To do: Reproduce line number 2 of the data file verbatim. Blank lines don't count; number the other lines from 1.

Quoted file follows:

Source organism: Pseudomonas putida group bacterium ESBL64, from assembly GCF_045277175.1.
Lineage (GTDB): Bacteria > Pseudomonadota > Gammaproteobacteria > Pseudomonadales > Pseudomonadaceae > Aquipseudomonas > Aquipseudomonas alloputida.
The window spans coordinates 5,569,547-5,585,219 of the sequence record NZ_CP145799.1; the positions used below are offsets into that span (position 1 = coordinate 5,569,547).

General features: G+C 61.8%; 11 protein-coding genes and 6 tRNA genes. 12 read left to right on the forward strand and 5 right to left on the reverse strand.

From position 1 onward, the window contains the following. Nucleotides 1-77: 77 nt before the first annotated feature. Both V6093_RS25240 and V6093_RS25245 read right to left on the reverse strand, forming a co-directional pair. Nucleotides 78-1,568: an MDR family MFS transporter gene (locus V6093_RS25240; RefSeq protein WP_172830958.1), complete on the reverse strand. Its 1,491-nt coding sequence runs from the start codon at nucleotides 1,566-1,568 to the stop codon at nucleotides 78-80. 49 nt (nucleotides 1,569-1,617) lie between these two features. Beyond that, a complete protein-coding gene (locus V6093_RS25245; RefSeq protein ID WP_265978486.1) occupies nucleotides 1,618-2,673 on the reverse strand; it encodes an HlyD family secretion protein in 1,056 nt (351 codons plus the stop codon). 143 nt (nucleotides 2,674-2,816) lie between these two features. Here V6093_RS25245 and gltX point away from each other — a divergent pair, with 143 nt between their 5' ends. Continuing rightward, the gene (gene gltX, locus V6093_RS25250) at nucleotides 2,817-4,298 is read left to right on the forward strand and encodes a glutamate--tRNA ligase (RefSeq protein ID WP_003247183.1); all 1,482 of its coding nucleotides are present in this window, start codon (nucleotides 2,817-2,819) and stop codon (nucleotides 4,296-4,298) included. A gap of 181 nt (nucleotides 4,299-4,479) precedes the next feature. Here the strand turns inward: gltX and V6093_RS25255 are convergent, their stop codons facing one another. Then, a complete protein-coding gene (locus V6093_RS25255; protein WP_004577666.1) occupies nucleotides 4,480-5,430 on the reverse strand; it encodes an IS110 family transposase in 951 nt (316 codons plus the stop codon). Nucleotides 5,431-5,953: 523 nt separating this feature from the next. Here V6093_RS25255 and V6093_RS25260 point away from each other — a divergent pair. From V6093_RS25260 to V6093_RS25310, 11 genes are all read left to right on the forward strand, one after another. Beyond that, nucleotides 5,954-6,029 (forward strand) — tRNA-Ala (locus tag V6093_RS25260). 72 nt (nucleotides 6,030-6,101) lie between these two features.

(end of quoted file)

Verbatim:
Lineage (GTDB): Bacteria > Pseudomonadota > Gammaproteobacteria > Pseudomonadales > Pseudomonadaceae > Aquipseudomonas > Aquipseudomonas alloputida.